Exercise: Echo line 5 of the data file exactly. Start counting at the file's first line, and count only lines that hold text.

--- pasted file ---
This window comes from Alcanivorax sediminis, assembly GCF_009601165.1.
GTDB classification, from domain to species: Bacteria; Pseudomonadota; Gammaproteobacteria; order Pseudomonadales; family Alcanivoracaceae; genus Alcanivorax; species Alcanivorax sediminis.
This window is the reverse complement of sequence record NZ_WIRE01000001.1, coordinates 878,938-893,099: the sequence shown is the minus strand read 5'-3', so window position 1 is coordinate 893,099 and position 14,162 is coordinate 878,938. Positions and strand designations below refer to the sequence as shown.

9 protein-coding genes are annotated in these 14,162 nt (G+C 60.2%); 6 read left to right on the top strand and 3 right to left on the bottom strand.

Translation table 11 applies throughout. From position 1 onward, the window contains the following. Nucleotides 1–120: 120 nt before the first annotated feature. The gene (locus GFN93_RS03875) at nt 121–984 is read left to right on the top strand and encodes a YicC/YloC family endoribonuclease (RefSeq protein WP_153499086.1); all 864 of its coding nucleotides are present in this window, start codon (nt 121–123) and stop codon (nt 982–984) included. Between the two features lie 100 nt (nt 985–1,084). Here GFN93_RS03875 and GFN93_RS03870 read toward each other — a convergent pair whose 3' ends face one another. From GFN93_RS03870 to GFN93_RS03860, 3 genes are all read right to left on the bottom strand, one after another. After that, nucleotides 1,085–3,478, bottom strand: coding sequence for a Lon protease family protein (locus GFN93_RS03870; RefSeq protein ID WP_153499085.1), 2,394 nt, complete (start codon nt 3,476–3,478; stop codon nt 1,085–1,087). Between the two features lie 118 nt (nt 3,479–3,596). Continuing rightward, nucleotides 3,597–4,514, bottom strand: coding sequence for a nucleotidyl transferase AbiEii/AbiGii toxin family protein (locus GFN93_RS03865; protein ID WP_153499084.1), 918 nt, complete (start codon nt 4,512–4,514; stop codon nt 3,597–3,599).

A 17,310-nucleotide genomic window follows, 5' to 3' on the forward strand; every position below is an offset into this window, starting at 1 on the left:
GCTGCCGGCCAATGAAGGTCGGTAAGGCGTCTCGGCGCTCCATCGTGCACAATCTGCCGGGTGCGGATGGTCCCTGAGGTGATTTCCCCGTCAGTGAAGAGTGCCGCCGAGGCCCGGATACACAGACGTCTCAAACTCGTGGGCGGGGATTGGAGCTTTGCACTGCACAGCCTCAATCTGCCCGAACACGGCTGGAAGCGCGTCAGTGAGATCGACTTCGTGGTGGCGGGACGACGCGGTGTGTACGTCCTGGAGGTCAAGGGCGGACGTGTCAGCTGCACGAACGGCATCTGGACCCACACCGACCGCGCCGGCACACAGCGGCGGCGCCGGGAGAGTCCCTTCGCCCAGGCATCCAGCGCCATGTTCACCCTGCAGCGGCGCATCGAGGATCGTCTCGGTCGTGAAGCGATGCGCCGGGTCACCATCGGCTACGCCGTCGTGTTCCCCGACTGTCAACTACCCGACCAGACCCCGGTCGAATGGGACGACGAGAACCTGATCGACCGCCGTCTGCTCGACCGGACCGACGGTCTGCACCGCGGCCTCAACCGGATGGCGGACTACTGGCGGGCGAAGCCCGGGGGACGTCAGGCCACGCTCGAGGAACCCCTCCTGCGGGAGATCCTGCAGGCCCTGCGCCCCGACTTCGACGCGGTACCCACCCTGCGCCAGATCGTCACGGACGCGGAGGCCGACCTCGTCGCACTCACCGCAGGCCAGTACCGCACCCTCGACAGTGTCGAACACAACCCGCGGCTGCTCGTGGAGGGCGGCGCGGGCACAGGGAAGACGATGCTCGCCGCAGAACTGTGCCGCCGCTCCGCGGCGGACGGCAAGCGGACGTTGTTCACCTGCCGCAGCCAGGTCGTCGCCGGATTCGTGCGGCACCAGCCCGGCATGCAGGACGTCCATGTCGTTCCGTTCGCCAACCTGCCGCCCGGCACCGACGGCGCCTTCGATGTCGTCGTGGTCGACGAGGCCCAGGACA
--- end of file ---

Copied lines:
Translation table 11 applies throughout. From position 1 onward, the window contains the following. Nucleotides 1–120: 120 nt before the first annotated feature. The gene (locus GFN93_RS03875) at nt 121–984 is read left to right on the top strand and encodes a YicC/YloC family endoribonuclease (RefSeq protein WP_153499086.1); all 864 of its coding nucleotides are present in this window, start codon (nt 121–123) and stop codon (nt 982–984) included. Between the two features lie 100 nt (nt 985–1,084). Here GFN93_RS03875 and GFN93_RS03870 read toward each other — a convergent pair whose 3' ends face one another. From GFN93_RS03870 to GFN93_RS03860, 3 genes are all read right to left on the bottom strand, one after another. After that, nucleotides 1,085–3,478, bottom strand: coding sequence for a Lon protease family protein (locus GFN93_RS03870; RefSeq protein ID WP_153499085.1), 2,394 nt, complete (start codon nt 3,476–3,478; stop codon nt 1,085–1,087). Between the two features lie 118 nt (nt 3,479–3,596). Continuing rightward, nucleotides 3,597–4,514, bottom strand: coding sequence for a nucleotidyl transferase AbiEii/AbiGii toxin family protein (locus GFN93_RS03865; protein ID WP_153499084.1), 918 nt, complete (start codon nt 4,512–4,514; stop codon nt 3,597–3,599).